Dan Schultz (0) (5) (7) (10)

No unfunded mandates.

Ken Smart (X) (_) (_) (X)

It's clear that to truly get a handle on govt spending, one must look at restraining compensation increases for govt employees to better match changes in private sector.  The single largest expenditure line for government is employee compensation (salaries, wages, and benefits). 

Tom Swain (8) (5) (8) (10)

James offered much

Ray Schmitz (10) (10) (10) (10)

Question 3:  They are already doing so via fees for services, street lighting, sewer, water, storm water and others.

Question 4:  But why stop there, allow small businesses and individuals to buy into this common plan, thereby reducing costs for them also.  Or, and this could be a better step, the state can self insure, hiring a management firm, if necessary to administer the plan.  Olmsted County, among others has done this for years, the benefit is that health insurance is just claims + management + profit, self insurance cuts out the profit.  The management firms compete for the business since it is basically risk free from them which also reduces costs.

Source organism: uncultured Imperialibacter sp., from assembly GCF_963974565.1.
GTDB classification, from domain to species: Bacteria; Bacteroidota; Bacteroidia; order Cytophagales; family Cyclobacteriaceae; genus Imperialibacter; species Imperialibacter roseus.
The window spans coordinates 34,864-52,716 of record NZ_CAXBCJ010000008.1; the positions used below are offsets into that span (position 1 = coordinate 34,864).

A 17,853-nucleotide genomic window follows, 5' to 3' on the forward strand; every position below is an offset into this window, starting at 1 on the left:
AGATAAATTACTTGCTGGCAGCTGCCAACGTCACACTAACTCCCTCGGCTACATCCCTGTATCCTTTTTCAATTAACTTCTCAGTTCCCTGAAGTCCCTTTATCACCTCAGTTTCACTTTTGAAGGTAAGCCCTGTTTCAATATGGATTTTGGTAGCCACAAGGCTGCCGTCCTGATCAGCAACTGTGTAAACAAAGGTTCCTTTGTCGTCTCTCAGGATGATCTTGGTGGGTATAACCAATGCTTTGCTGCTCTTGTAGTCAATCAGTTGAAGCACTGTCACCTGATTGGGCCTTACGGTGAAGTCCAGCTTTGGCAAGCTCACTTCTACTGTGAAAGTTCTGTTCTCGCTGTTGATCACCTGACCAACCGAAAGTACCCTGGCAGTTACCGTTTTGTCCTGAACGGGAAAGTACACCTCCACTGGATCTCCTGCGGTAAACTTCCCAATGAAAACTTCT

Gary Bloedel

I am a seasonal property owner (lakeshore) and a member of the Board of Directors of the Minnesota Seasonal Property Owners Coalition (MSRPO).  As non-homesteaded property, I am already being taxed approximately 1/3 more on an equal valued property than are my “homesteaded neighbors who receive significantly more local services than I.  Is this fair taxation?  I suggest that we pay 1/3 less in taxes-that would be fair.   I (we) have real no voice in local election process where people are elected who make decisions that significantly affect seasonal property owners.  Also, there seems to be a prevailing attitude among local politicians and legislators think we cabin owners are all “rich city folks” who can well afford the runaway valuation and taxes.  The valuation of my homesteaded property in Cottage Grove (2000 sf) declined 1.9% for 2010 while my modest cabin property (768 sf on 100 ft shoreline) in Aitkin county rose 18%.  My cabin, where I receive virtually no local services, is now valued only $300 less than my wonderful house in Cottage Grove with exceptional city services.